Of the six black women in question, four were peremptorily challenged by the People, one was stricken by the defense and one was seated. While a purely numerical argument may give rise to a prima facie showing of discrimination (see e.g. People v Rosado, 45 AD3d 508 [2007] [where the prosecutor exercised a peremptory challenge against all four Hispanic panelists remaining in the venire]), numbers alone may not automatically establish such a showing. Even though a prima facie showing of discrimination "may be made based on the peremptory challenge of a single juror that gives rise to an inference of discrimination" (People v Smocum, 99 NY2d 418, 422 [2003]), if a numerical argument, in and of itself, fails to raise an inference of discrimination the party raising a Batson claim must present "other facts or circumstances suggesting intentional discrimination" (People v Harris, 55 AD3d 503, 504 [2008], lv denied 11 NY3d 425 [2009]) in order to meet the first requirement of the three-prong Batson analysis.

Here, defendant presented no other factors which would give rise to a suggestion that those jurors were peremptorily challenged for impermissible reasons. His numerical argument "was not so compelling as to warrant a finding of a prima facie case" (People v Solares, 309 AD2d at 503) and was "unsupported by factual assertions or comparisons that would serve as a basis for a prima facie case of impermissible discrimination" (People v Brown, 97 NY2d 500, 508 [2002]).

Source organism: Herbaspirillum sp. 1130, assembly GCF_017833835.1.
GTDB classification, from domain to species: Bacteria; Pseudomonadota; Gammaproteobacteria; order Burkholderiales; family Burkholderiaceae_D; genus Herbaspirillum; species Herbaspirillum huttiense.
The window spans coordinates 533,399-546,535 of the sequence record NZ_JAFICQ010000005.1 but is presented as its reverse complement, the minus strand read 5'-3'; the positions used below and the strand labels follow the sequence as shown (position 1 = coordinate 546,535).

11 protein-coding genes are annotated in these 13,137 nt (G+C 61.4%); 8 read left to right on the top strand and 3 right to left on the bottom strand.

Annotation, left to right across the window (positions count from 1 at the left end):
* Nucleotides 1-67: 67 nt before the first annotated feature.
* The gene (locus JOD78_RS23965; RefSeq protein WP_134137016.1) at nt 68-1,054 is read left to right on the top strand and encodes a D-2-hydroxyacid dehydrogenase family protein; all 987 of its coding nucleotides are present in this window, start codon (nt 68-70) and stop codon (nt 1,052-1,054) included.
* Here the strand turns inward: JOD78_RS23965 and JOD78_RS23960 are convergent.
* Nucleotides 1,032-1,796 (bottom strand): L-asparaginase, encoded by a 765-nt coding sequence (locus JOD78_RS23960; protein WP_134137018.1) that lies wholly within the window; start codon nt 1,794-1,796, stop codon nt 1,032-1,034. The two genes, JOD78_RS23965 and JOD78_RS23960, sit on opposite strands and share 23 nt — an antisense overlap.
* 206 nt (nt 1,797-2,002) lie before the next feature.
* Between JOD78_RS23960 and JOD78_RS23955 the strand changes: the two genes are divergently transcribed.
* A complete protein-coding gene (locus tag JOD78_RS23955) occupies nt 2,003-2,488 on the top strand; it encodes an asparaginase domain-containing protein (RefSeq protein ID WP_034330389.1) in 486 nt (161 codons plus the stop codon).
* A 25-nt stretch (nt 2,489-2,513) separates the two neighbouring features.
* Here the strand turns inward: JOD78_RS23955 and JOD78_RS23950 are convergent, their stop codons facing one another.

The court properly exercised its discretion in denying defendant's requests for a mistrial during the fourth and final day of jury deliberations, following a six-week trial involving complex evidence and charges (see People v Baptiste, 72 NY2d 356, 360 [1988]; Matter of Plummer v Rothwax, 63 NY2d 243, 250 [1984]). The court properly responded to a series of jury notes, which variously reported a deadlock and asked for additional instructions, by first giving a modified Allen charge encouraging a verdict, then a full Allen charge, and finally asking the jury to report whether or not, in light of additional instructions concerning applicable law, it wanted to continue deliberating or not. The court cautioned the jurors not to surrender their conscientiously held beliefs, and there was nothing coercive in any of its instructions (see People v Ford, 78 NY2d 878, 880 [1991]; People v Pagan, 45 NY2d 725 [1978]).

Even though, according to the jury's notes, one juror was unwilling to apply the law to the facts, there was no basis for finding the juror grossly unqualified (see CPL 270.35[1]) simply on the basis of the notes, without making an inquiry. However, defendant never requested any inquiry, but merely reiterated his request for a mistrial. In any event, the apparent problem was resolved after further instructions concerning the law were given to the jury.

A court officer's advice to the jury that a requested item was not available for review because it was not in evidence constituted a ministerial function, and defendant's presence was therefore not required (see People v Bonaparte, 78 NY2d 26 [1991]).

The "criminal enterprise" element of the enterprise corruption charge (Penal Law 460.10[3]) was supported by ample evidence of labor racketeering committed for a period of over a year by union officials including defendant (see People v Cantarella, 160 Misc 2d 8, 14 [Sup Ct, NY County 1993]). Although the enterprise ended upon the arrests of its members, the continuity requirement was satisfied by evidence that defendant committed predicate criminal acts while "operating as part of a long-term association that exist[ed] for criminal purposes," and had no obvious preplanned termination date (H.J. Inc. v Northwestern Bell Tel. Co., 492 US 229, 243 [1989]; see also ...